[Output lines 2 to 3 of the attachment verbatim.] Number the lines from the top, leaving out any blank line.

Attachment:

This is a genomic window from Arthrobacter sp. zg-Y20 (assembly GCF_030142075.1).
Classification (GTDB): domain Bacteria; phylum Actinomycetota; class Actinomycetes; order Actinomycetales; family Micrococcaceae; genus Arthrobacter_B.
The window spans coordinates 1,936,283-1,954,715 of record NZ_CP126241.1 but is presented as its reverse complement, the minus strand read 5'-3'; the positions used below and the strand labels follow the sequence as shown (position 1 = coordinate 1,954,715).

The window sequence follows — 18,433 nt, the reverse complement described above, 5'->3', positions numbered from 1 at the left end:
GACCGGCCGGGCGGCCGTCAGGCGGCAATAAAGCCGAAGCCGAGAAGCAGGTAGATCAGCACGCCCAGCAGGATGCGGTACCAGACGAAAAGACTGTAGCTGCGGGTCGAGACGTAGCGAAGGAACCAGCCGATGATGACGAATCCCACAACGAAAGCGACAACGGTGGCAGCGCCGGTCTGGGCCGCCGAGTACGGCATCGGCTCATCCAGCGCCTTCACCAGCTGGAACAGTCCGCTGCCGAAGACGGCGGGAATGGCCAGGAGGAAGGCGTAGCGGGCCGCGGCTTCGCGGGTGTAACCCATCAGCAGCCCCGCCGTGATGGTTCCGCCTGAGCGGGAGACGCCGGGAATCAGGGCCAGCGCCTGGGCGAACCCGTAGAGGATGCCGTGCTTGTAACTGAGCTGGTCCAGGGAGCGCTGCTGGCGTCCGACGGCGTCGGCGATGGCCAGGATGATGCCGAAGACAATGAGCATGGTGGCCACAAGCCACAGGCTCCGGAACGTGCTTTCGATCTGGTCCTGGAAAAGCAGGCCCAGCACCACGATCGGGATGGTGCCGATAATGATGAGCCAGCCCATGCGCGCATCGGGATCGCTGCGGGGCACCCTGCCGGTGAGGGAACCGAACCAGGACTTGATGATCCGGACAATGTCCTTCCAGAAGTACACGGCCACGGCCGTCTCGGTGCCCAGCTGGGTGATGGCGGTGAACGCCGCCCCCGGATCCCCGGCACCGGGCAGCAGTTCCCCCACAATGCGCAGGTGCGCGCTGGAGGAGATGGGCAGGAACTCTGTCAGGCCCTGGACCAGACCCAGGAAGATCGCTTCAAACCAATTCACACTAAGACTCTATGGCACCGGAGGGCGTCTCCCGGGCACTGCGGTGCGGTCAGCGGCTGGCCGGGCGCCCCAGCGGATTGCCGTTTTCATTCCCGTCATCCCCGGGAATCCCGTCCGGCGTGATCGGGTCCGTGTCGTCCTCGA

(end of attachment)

Classification (GTDB): domain Bacteria; phylum Actinomycetota; class Actinomycetes; order Actinomycetales; family Micrococcaceae; genus Arthrobacter_B.
The window spans coordinates 1,936,283-1,954,715 of record NZ_CP126241.1 but is presented as its reverse complement, the minus strand read 5'-3'; the positions used below and the strand labels follow the sequence as shown (position 1 = coordinate 1,954,715).